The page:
China-based businesses have been sinking money into various automotive operations—from glass and tire makers to technology developers and car makers—for several years, reflecting Beijing’s goal of eventually dominating the world’s car business. That effort accelerated during the first half of 2017, with eight overseas deals totaling more than $5.5 billion in Chinese investments, compared with nine investments for all of last year. The list includes the takeover of troubled Japanese air-bag maker Takata Corp. , the purchase of a U.S. flying-car developer and the acquisition of a sizable stake in Silicon Valley’s Tesla Inc. TSLA 1.43% by games and social-media company Tencent Holdings Ltd.
Tesla Inc.’s sales in Hong Kong came to a standstill after authorities slashed a tax break for electric vehicles on April 1, demonstrating how sensitive the company’s performance can be to government incentive programs. Not a single newly purchased Tesla model was registered in Hong Kong in April, according to official data from the city’s Transportation Department analyzed by The Wall Street Journal. In March, shortly after the tax change was announced and ahead of the April 1 deadline, 2,939 Tesla vehicles were registered there—almost twice as many as in the last six months of 2016.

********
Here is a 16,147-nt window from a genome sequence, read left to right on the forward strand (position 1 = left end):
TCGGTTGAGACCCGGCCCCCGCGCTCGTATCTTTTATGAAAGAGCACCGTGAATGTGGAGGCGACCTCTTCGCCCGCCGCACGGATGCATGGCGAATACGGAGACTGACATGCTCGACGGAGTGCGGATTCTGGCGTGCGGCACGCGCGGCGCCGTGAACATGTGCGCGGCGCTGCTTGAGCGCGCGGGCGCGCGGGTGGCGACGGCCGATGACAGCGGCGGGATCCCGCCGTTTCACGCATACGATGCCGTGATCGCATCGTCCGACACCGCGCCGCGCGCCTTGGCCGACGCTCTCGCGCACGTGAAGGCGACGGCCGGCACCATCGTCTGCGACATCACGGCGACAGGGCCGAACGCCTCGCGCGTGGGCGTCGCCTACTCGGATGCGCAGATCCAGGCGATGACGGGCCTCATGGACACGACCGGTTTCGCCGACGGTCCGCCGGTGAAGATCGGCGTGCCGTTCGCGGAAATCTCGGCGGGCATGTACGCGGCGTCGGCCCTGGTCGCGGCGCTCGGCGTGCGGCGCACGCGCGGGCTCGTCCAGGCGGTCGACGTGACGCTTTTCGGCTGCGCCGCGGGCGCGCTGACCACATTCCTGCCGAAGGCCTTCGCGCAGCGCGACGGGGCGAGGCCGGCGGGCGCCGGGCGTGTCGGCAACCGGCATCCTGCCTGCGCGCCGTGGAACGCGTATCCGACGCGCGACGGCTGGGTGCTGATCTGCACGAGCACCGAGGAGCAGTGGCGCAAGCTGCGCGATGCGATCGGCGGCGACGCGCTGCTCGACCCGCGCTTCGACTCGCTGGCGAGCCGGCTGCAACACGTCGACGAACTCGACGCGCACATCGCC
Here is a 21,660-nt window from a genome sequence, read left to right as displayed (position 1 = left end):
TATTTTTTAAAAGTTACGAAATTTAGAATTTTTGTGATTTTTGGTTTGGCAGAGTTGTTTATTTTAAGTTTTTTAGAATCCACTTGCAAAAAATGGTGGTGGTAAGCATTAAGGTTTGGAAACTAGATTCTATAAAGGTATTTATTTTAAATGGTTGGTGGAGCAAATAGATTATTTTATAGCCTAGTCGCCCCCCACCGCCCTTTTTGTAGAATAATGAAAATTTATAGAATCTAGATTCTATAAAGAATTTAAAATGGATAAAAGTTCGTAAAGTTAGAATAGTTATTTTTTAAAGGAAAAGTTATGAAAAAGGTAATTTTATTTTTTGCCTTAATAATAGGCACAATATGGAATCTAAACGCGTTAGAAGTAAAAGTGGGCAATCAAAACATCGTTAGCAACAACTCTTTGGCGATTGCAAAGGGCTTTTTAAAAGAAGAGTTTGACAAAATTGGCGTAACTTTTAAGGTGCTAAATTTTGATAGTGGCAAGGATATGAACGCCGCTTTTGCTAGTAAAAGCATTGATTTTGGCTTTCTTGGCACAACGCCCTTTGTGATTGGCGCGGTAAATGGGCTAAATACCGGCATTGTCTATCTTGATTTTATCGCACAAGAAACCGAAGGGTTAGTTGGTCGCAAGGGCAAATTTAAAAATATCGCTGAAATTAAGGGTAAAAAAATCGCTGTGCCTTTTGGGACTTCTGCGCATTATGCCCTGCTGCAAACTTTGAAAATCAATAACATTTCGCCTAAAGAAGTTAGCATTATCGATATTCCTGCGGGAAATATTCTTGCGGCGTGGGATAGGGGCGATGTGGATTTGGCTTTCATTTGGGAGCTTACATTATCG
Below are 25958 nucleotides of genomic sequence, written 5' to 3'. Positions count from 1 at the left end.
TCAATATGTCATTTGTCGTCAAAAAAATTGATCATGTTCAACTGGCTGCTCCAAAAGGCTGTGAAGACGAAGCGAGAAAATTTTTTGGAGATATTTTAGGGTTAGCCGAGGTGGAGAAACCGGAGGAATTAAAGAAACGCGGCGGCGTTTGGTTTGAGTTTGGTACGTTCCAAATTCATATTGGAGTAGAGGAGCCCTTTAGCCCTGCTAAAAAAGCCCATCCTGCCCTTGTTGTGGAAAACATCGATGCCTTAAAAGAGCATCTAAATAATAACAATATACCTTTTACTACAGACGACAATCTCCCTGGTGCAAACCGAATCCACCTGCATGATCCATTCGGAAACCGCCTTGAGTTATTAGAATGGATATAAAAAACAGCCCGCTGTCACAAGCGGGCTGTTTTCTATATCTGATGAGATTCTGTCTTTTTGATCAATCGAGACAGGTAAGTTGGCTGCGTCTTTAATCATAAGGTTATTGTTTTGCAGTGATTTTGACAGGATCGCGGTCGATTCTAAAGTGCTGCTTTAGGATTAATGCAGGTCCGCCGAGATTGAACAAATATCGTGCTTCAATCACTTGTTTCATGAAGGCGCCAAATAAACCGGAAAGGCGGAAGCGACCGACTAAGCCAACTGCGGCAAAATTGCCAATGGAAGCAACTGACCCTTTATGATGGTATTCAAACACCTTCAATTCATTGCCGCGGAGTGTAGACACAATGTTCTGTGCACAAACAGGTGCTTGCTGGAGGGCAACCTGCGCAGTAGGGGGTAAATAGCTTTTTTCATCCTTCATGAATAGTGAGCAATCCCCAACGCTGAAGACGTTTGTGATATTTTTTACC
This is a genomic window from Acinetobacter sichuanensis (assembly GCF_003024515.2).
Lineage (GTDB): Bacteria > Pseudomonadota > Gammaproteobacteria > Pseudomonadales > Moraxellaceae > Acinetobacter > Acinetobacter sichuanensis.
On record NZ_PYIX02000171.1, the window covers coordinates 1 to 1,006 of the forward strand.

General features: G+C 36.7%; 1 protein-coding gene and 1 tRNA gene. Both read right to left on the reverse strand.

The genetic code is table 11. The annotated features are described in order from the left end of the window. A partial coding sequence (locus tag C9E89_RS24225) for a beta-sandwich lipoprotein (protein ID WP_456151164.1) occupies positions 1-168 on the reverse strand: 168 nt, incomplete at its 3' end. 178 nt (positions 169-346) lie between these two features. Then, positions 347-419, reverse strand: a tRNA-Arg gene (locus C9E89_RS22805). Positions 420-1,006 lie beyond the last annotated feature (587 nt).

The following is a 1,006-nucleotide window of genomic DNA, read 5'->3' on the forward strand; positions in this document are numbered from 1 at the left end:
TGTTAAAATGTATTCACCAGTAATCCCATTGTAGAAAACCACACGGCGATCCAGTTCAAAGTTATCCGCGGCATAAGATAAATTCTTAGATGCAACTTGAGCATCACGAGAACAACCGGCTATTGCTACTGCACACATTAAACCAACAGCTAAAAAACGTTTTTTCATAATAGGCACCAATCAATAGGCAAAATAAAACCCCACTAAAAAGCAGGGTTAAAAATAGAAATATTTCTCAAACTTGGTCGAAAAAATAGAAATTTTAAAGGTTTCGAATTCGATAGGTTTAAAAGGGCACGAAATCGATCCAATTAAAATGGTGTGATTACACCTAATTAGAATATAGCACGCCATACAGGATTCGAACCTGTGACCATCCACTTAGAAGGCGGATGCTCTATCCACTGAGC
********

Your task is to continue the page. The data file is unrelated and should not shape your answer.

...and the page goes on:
Upscale jeans maker True Religion Apparel Inc. said Wednesday that it filed for bankruptcy reorganization, making it the latest Southern California apparel firm to falter as people embrace online shopping. But True Religion said that in tandem with filing under Chapter 11 of the bankruptcy laws, its owner, TowerBrook Capital Partners, a private equity firm, reached a proposed deal with lenders to slash True Religion’s debt by about three-quarters as it continues operating.
Tesla Inc. shares took a beating on Wednesday after several analysts questioned whether customer demand for its two electric vehicles is waning as the company begins producing a cheaper sedan. The Silicon Valley auto maker’s shares fell nearly 5% in midday trading to $335.74—the lowest point in more than a month—after rising about 69% this year through last week on enthusiasm for the coming Model 3 sedan, which is central to Tesla’s plan to sharply increase total sales. Tesla on Monday reported sales of its Model S cars and Model X sport-utility vehicles were lower than analysts expected because of a supply issue with battery packs, raising new fears the company will have trouble meeting ambitious production targets for the Model 3.
Elon Musk has announced the rollout of the Tesla Model 3, which he claims is the car for the masses. But what he really means is that it is a car paid for by the masses. Tesla prominently features the various incentives and credits available to prospective buyers. Purchasers of the $35,000 Model 3 get a $7,500 tax credit—21 percent. In addition, some states provide tax credits or rebates that can range from $1,000 to $5,000, with Colorado at the high end. Plus, owners of electric vehicles (EVs) often get to use HOV lanes without charge, free parking, and rebates on home chargers.